Easter 2015: a Look at Past Easter Posts on The Exponent

A Little Bit of Paradise by Jana RemyThis week, I was feeling sad that I don’t get to be with my ward on Easter Sunday. I’m sure General Conference will be lovely this weekend, but I’m always a little sad on those years when Easter and General Conference converge. Knowing that I wouldn’t get to hear an Easter talk from a member of the ward. I turned to my other beloved Mormon community here at The Exponent and came across so many pieces that have spiritually fed me during past Easter seasons.

Easter Posts
The Easter Basket by Mraynes: “I went home and pulled out my own Easter basket, the one I had picked all those years ago. It wasn’t the ornate basket of my daydreams, rather it is beautiful only for its simplicity. All of the magic that was lost the day my father revealed truth was captured for me in this basket. This, this, was the perfect basket for my little girl.”

Easter’s Promise by Heather: “Sometimes in winter, when my sweet flower beds are buried under 3 feet of packed, salty snow, I just know nothing can survive. But not too long ago, when it seemed winter would never end, I went out my front door and saw little purple crocuses poking their heads out of the ground.”

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The Parable of Mushrooms

posted on Flickr with Creative Commons license

posted on Flickr with Creative Commons license

I hated mushrooms…

When I was four and I wrote in my journal, “I lik all food excip mushroms.”

Family members would say, “But, they’re really good in this dish.” Or, “Maybe you’ll like them this year.”

Every year or so, I’d try them, and I’d gag, reaffirming my decision that I hated mushrooms.

But, then, about eight years ago, I decided to give mushrooms another try. My oldest kid had a lot of food allergies and after seeing all the foods that would make him sick, I decided it was silly that I was holding out on one food because of a decision I made when I was four.

And, I still hated them. Slimy, tasting of dirt, with a smell that just epitomized everything yucky.

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April Young Women Lesson: Why Do We Need the Book of Mormon?

EmilyCC as a Nephite Woman by Jett AtwoodThis lesson can be found here for Young Women and here for Young Men. I like to use both as I prepare my lessons because there are some great additional resources that can be found in the Young Men’s section.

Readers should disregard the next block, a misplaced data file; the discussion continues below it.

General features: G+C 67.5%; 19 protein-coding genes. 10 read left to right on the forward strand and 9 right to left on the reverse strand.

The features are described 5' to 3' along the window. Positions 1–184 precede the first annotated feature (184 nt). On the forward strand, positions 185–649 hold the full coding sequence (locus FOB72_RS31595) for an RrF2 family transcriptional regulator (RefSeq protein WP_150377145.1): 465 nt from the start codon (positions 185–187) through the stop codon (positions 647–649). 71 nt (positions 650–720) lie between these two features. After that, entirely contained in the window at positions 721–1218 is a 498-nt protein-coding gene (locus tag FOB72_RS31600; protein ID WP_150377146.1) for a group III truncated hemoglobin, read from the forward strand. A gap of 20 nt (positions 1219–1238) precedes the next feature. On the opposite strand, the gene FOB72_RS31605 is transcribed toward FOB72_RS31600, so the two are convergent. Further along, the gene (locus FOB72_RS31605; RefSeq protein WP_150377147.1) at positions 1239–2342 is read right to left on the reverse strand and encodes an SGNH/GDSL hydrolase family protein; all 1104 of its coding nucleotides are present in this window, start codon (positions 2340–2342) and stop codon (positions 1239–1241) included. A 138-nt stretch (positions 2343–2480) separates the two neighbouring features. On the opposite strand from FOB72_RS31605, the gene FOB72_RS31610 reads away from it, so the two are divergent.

Find other Young Women lessons for the month of April here.

You’ll have to scroll down a bit, but I believe the strongest part of this lesson begins at “Learning to Love the Book of Mormon.”

Why do we need the Book of Mormon?
I would begin by asking the class the title of the lesson (all questions to ask the class are italicized from here on out; bold indicates a shift in topic).

Why do you think we need the Book of Mormon?

As I prepared this lesson, I remember reading the Book of Mormon as a Young Woman. It was hard because there were so few women in the Book of Mormon. I clung to the stories of Mary and Martha; Ruth and Naomi; Esther, Mary and others. There are very few stories about women in the Book of Mormon and those that are there aren’t always flattering.

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This Ain’t Your Grandma’s Postum

Postum adFive years ago, I was pregnant with my last child, enduring the heartburn that always came with my pregnancies. With a little baking soda, some medication and the swearing off of Diet Coke during my pregnancies, I could manage the heartburn, and as soon as the baby came out, I was back on sweet, sweet Diet Coke (with lemon, if you please).

Except for after my last kid…the heartburn never went away. In fact, it got worse and eventually, I had to swear of Diet Coke forever.

As an adult who tries to watch her calories, all carbonated beverages were out as was fruit juice. And, as a Mormon, coffee and like 90% of tea was out.

Water gets kind of boring (and don’t go telling me about ways to “jazz it up” with a lime wedge).

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What Two Little Jewish Girls Taught Me about Being a Mormon Male Leader

by Miki Yoshihito through Creative Commons license on Flickr

by Miki Yoshihito through Creative Commons license on Flickr

I used to teach piano lessons in my house. Every day after school, I had five to six kids coming in and out. These kids were great—thoughtful, well-behaved, if not the most diligent at practicing the piano.

In the month of December, we always did a Christmas recital. After all, the majority of my students came from my LDS network, and once my oldest started a Church of Christ preschool, I thought it was still a safe bet that everyone was Christian.

In November, we began picking our music, and I gave two sisters who were also relatively new students their songs. We found and agreed to go with “O Christmas Tree” and “Silent Night.” They returned next week having not practiced their songs…at all.

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